The Fifth Principle of A Course in Miracles

Miracles are habits, and should be involuntary. They should not be under conscious control. Consciously selected miracles can be misguided (T-1.I.5:1-3).

Since miracles are expressions of Love, they are not personal. Any attempt to make them a thing that we do or that somebody else does reinforces the very confusion in identity that miracles are given to correct.

Miracles have no “goals” other than reestablishing our identity in and as extensions of Love. When we commandeer them for our own interests, our own ends, we obscure their healing potential because in truth we have no personal interests. We have no needs. Only ego subscribes to the illusion of needs; only ego could need a miracle to be personal.

Here is what A Course in Miracles has to say about our habit of taking everything personally (which always produces goals for us, rather than for all).

Another way of describing the goals you now perceive is to say that they are all concerned with “personal” interests. Since you have no personal interests, your goals are really concerned with nothing. In cherishing them, therefore, you have no goals at all. And thus you do not know what anything is for (W-pI.25.3:1-4).

Choice and decision – or any form of conscious direction – have no place in the application of miracles. Miracles are natural and involuntary, like sneezing or blinking. We don’t resolve to do these things; they simply happen. We barely notice them.

Can we see the miracle in a similar light?

The fifth miracle principle suggests that the extension – which includes the reception – of miracles should be just that habitual. When we forget the body and the illusion of separate interests and simply adhere to Love’s non-dramatic nudges, then miracles are the natural result. And they always facilitate a condition in which additional miracle-minded thinking becomes more fluid and effective. Everybody wins and nobody loses. There are no separate interests.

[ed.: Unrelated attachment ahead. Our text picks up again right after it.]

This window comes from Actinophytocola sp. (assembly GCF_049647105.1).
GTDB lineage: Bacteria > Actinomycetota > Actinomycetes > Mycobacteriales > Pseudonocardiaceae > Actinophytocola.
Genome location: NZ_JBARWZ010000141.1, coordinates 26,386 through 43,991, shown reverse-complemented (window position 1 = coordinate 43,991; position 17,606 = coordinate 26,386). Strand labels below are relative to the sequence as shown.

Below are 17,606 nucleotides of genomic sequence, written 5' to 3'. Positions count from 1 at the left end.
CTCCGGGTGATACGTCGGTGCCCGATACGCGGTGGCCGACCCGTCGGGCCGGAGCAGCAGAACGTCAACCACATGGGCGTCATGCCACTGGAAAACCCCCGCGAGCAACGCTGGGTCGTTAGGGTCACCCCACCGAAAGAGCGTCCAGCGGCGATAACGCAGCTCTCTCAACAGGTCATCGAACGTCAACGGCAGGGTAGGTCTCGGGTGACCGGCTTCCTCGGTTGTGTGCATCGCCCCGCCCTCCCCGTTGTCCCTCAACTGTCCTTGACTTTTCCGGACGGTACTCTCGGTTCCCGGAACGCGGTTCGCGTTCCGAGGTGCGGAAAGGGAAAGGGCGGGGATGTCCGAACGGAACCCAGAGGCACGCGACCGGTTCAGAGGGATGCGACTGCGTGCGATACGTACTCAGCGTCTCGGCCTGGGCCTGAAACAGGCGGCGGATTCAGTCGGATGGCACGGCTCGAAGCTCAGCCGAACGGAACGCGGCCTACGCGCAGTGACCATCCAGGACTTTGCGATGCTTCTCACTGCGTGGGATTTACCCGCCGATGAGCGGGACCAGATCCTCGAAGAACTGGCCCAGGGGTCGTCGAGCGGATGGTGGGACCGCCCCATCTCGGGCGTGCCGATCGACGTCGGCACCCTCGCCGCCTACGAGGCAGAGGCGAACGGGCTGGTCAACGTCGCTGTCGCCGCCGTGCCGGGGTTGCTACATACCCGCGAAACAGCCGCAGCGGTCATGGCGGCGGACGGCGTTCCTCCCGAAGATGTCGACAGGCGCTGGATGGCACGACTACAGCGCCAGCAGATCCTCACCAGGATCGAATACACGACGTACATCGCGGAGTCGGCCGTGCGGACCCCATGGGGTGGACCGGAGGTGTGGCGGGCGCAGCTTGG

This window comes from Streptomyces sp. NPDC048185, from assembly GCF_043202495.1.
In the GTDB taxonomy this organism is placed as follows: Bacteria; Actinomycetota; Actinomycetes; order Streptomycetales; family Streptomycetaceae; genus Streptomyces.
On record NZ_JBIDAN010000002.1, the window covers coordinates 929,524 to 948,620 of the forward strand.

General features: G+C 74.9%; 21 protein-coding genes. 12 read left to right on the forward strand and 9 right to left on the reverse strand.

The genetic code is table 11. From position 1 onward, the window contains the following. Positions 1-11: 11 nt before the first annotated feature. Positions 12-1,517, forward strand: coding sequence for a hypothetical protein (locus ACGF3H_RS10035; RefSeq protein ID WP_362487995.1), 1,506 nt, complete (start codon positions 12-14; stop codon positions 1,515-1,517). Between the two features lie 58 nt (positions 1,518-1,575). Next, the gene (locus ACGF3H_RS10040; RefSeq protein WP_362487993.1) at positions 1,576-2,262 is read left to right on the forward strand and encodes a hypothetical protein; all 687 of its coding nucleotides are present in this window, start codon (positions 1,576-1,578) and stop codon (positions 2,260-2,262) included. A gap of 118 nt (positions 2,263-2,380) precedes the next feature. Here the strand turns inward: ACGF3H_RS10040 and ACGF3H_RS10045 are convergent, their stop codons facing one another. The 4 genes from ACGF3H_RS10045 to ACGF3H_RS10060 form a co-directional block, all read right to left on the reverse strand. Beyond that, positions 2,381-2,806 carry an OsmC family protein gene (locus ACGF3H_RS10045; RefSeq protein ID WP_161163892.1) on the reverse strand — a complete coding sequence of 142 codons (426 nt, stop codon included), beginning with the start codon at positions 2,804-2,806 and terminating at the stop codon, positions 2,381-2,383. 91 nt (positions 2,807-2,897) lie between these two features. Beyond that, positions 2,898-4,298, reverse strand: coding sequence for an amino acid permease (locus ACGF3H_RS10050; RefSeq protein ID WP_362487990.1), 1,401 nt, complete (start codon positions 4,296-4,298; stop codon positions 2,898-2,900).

In a sense, this principle recognizes the ego’s objective of making everything about itself. Ego loves the idea of miracles so long as they reinforce the separation from God upon which its existence depends. Ego recognizes scarcity – whether it takes the form of relationships that treat us poorly or the inability to find a parking space – and is happy to apply miracles to those problems.

But miracles are not given to amend or improve on ego’s illusory world. They may appear to have affects there – and they may not – but improving on illusions is not their domain. They are not given to solve problems. They are given to make clear the impossibility of separate interests and thus unite us with our brothers and sisters in love.

Thus, when we consciously choose the circumstances under which we want to give or receive a miracle, the risk is that we are heeding ego rather than spirit. We are overthinking the situation. And remember: ego is happy to be subtle. It has no aversion to our being “spiritual” so long as the fundamental goal does not threaten ego’s existence.

Expressions of love are natural. They don’t need to be forced. They aren’t “chosen.” Or rather, they were already chosen, but by God in Creation. They mean life, not death. All the miracle does is remind us over and over that we remain as God created us, capable only of extending love, and worthy of receiving nothing less.

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